Bugs Vs GM Crops – We Have A Winner!

By Eve Mitchell

No Cloned Wheat

At long last we hear news of the much-trumpeted UK field trial of wheat genetically modified (GM) to repel aphids with a mad mishmash of peppermint and synthetic cow genes (no kidding). Researchers at Rothamsted Research hoped to mimic a natural alarm process to drive aphids off the wheat and thereby rescue the faltering image of GM crops with a “sustainable” puff piece no sceptical consumer could resist.

The result? It doesn’t work.

As predicted before the trial started, the aphids, which receive the natural chemical alarm signal in short bursts, grew accustomed to a constant barrage of faux repellent from the GM plants. Rather like tuning out background noise, they just got used to it.

Rothamsted’s takeaway learning? “This experiment shows that the real world environment is much more complicated than the laboratory.” No kidding.

If I sound tetchy maybe it’s because as a UK tax payer I know that this trial squandered millions, much of it public money, while elsewhere the Government enacted painful austerity budgets. Science is good, but this is just chasing expensive rainbows while threatening a crop that, by Rothamsted’s own admission, is worth £1.2 billion per year to the UK.

Despite the clear failure, Rothamsted is showing worrying signs of not having got the message, calling the results “disappointing” and still listing the GM wheat in its “Success Stories”. A spokesperson said the team “now knows” it has to phase the timing of the repellent to prevent the aphids acclimatising to the alarm signal.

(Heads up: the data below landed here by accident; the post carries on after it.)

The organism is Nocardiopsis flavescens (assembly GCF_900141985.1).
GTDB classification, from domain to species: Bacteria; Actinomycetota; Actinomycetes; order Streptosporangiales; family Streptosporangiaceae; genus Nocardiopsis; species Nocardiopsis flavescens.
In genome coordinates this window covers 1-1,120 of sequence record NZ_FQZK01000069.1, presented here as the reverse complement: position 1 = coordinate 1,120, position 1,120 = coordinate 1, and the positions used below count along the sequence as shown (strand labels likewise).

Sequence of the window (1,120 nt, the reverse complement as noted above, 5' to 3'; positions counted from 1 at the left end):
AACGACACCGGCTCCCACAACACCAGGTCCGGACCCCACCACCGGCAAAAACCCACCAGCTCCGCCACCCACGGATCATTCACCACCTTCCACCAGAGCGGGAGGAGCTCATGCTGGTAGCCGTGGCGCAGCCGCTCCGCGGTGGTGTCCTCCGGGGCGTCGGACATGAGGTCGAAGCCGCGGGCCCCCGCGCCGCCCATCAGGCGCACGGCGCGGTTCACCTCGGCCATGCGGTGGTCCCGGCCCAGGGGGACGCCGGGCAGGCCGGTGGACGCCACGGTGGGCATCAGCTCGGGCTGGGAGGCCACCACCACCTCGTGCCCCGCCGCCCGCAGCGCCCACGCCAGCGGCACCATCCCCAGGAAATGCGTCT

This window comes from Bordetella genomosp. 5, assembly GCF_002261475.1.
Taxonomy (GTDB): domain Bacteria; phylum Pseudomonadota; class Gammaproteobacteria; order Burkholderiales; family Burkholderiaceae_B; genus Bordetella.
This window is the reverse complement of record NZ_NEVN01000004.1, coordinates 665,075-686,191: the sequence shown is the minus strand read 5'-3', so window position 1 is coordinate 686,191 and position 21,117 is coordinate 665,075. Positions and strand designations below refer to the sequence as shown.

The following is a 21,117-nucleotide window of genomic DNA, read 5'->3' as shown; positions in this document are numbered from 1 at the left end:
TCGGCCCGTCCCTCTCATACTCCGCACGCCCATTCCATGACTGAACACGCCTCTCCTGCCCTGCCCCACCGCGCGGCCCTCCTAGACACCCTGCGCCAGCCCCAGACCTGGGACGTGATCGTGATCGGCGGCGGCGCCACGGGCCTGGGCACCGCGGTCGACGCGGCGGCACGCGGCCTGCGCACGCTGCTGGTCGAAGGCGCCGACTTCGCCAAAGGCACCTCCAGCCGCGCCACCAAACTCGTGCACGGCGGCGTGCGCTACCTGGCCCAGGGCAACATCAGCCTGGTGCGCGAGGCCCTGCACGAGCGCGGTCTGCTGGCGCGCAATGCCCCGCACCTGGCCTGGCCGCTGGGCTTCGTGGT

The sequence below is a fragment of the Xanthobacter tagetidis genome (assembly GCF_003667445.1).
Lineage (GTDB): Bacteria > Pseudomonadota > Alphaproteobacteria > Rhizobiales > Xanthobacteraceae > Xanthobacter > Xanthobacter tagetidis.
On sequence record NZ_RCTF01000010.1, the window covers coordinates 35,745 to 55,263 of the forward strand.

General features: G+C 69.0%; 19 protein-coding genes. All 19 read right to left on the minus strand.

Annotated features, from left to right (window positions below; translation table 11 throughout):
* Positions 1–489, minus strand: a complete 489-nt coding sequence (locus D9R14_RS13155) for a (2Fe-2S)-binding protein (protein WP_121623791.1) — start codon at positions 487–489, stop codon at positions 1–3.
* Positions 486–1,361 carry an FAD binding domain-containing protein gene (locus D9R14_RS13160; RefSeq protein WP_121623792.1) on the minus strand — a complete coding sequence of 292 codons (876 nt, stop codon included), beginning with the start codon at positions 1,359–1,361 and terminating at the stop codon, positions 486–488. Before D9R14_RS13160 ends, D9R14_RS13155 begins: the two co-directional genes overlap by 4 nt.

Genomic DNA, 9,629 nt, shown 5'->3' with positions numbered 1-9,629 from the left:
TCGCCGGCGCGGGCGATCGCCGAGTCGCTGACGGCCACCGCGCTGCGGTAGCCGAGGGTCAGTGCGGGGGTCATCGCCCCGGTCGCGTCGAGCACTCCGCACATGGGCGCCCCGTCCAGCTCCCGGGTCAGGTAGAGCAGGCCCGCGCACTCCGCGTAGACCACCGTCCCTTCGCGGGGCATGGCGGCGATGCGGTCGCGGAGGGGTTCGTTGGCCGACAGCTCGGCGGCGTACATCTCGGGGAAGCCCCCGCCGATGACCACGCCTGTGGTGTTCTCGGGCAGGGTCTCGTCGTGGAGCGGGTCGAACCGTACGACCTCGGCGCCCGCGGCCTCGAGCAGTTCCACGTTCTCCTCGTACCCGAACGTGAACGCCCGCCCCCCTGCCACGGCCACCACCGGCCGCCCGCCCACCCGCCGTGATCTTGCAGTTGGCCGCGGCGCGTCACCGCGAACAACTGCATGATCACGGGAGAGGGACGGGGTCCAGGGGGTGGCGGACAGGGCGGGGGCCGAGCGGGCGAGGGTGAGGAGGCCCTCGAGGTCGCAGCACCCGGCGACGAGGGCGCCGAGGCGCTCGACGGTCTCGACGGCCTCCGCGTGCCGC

Even if it had worked, the best imaginable result for this trial would presumably have been for the GM wheat to drive aphids off – and onto neighbouring non-GM crops. This would have been a neat trick for forcing all wheat farmers onto the GM treadmill, but only into the arms of a seriously hostile market. This could never have been a winner, so here’s hoping they let this one go.

The sad thing is Rothamsted does other great, ground breaking, useful, non-GM work. It helped develop the superb and now widely-used “Push Pull” system for controlling maize pests in Africa that is cheap, works splendidly and relies on natural processes because, as Rothamsted rightly says, “pesticides are impractical for small scale farmers in this region”. More of this, please.

Meanwhile ongoing merger talks between Syngenta and Monsanto, neither a stranger to GM crops, claim to be headed for a new UK HQ. The GM wheat trial failure is a big blow for GM’s reputation (and if this is the best they can do, bring it on), but if a deal like that is on the cards, the show ain’t quite over yet.